Their struggles have come from the offensive end, as their offensive rating has gone from 114.7 (fourth overall last season) to 108.9 (11th currently). The new guys probably have something to do with that, but the biggest culprit might just be CJ McCollum’s slump.
McCollum’s still putting up solid numbers, averaging almost 20 points per game, but that’s coming on some of the worst percentages he’s put up since playing a larger role in Portland, putting up 39/31/89 splits. McCollum has the third-highest net rating on the team, as the Blazers are plus-12.4 with him on the court, but one can’t help if those stats are skewed from playing a lot of minutes with Damian Lillard, who is off to the best start of his career.
The duo shares a net rating of plus-7, but when you compare CJ’s net rating with some of his other teammates to Dame’s, they don’t look as promising.
CJ McCollum and Hassan Whiteside: plus-1.7
Damian Lillard and Hassan Whiteside: plus-6.4
CJ McCollum and Rodney Hood: plus-0.8
Damian Lillard and Rodney Hood: plus-6.4
CJ McCollum and Kent Bazemore: minus-2.9
Damian Lillard and Kent Bazemore: plus-1.9
CJ McCollum and Mario Hezonja: plus-5.6
Damian Lillard and Mario Hezonja: plus-10.1
Knowing McCollum’s reputation as a scorer, this should get better as time goes on, but how much time is what Portland has to keep in mind. The Western Conference has been unforgiving since the dawn of time, so if CJ and the Blazers continue to struggle, that can come back to bite them when they try to get good seeding in the playoffs.
Portland’s goal this season was to exceed last year’s extended playoff run. For that to come to fruition, they can’t afford to have their other elite scorer struggle from the field for too long.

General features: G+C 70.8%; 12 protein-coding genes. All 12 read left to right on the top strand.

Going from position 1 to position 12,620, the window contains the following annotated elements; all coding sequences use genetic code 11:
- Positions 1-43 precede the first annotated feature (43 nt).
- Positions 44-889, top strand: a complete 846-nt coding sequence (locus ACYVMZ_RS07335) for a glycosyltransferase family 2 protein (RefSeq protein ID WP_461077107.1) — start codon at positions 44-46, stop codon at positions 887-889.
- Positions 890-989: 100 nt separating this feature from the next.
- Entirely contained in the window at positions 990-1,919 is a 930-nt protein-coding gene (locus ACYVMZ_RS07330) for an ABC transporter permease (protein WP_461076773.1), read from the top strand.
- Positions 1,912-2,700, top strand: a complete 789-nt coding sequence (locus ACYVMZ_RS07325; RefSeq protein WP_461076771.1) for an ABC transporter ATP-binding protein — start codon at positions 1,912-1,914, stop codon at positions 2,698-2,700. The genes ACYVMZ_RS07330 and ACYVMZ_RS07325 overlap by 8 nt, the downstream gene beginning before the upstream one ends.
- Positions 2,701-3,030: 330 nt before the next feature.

Utah’s Continued Offensive Stagnancy
Yes, the theme of this has centered around offensive struggles, and yes, you can call this cheating since this writer brought up the Jazz’ woes on that end two weeks ago, but it’s still worth talking about because nothing has changed for Utah.
Three weeks into the season, they have the 27th-best offensive rating, scoring, 102.1 points per 100 possessions. It’s even worse remembering that last season, they had the 15th best offensive rating, scoring 110.9 points per 100 possessions. Their offense certainly got in the way of their playoff chances then, but at least it was mediocre as opposed to bad.
This writer doesn’t want to say what he’s already said about Utah’s continued woes on offense. Instead, let’s take a look at one of the Jazz’s big wins over the weekend against Milwaukee. Everyone should remember Bojan Bogdanovic’s one shining moment.
BOJAN BOGDANOVIC AT THE BUZZER! WOW! pic.twitter.com/EjRZrQwmN7
— Legion Hoops (@LegionHoops) November 9, 2019
Like any buzzer-beater, it’s always so thrilling to see plays like that happen. Not just because the Jazz beat a tough foe, but because it was such a beautifully drawn play to get arguably their best shooter wide open. So where do their offensive woes factor into this? Well, let’s take a look back at where the game was with 1:30 to go.
A Donovan Mitchell jumper put the Jazz up by eight with less than 90 seconds to go. Coming back from a three-possession game to win with that little time is near impossible. Yet, the Bucks were a Khris Middleton traveling call from pulling it off. They did this because Utah’s offense failed to put the game away.
In 88 seconds, missed free throws, costly turnovers and bad shots on Utah’s part got Milwaukee to close the gap. Not only had Utah lost the lead, but the team was also in jeopardy of losing the game. They may have won the game anyway, but they should not have been in danger of losing that game.
What’s more alarming is that the Jazz can’t afford to make those mental mistakes when facing opponents as tough as the Bucks. They won’t have to worry about facing Milwaukee in the playoffs unless they meet in the NBA Finals, but Utah’s going to have its hands full with other Western Conference competitors.
Like Denver, they’re still going strong regardless of their offensive woes, but they can’t have these problems if they want to go the distance.
Apologies if these disappointments all sounded the same, but honestly, there haven’t been that many disappointments in the Northwest Division. Utah and Denver are doing about as well as we thought they’d do. Minnesota is currently exceeding expectations. Oklahoma City is right where we thought they’d be. The only team that has somewhat disappointed is Portland, and that might not have been the case if Zach Collins wasn’t hurt — or Jusuf Nurkic for that matter.
And just because they’re disappointing now does not mean that will be the same by the time 2020 starts.
There’s still plenty of time for everyone’s outlook to change for the better. Just ask Andrew Wiggins.